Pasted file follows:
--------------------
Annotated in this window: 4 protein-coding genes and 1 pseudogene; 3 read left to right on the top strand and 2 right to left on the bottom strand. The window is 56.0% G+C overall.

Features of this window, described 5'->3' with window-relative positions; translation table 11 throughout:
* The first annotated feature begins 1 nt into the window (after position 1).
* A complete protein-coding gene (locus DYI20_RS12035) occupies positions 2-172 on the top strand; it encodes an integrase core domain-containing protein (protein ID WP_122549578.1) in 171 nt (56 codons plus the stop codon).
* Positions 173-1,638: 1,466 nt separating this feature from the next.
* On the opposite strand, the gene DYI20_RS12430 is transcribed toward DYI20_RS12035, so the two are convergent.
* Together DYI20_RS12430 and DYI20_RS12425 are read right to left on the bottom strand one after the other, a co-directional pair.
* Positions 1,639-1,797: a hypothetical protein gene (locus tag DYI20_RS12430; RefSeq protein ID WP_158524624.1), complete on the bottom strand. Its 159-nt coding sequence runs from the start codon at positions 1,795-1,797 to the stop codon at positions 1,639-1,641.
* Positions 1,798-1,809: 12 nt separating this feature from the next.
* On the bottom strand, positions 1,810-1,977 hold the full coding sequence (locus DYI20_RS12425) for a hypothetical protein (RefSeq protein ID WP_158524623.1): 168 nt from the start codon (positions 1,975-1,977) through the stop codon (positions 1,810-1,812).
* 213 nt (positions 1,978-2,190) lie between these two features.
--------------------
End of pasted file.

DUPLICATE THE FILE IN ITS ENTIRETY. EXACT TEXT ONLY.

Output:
Annotated in this window: 4 protein-coding genes and 1 pseudogene; 3 read left to right on the top strand and 2 right to left on the bottom strand. The window is 56.0% G+C overall.

Features of this window, described 5'->3' with window-relative positions; translation table 11 throughout:
* The first annotated feature begins 1 nt into the window (after position 1).
* A complete protein-coding gene (locus DYI20_RS12035) occupies positions 2-172 on the top strand; it encodes an integrase core domain-containing protein (protein ID WP_122549578.1) in 171 nt (56 codons plus the stop codon).
* Positions 173-1,638: 1,466 nt separating this feature from the next.
* On the opposite strand, the gene DYI20_RS12430 is transcribed toward DYI20_RS12035, so the two are convergent.
* Together DYI20_RS12430 and DYI20_RS12425 are read right to left on the bottom strand one after the other, a co-directional pair.
* Positions 1,639-1,797: a hypothetical protein gene (locus tag DYI20_RS12430; RefSeq protein ID WP_158524624.1), complete on the bottom strand. Its 159-nt coding sequence runs from the start codon at positions 1,795-1,797 to the stop codon at positions 1,639-1,641.
* Positions 1,798-1,809: 12 nt separating this feature from the next.
* On the bottom strand, positions 1,810-1,977 hold the full coding sequence (locus DYI20_RS12425) for a hypothetical protein (RefSeq protein ID WP_158524623.1): 168 nt from the start codon (positions 1,975-1,977) through the stop codon (positions 1,810-1,812).
* 213 nt (positions 1,978-2,190) lie between these two features.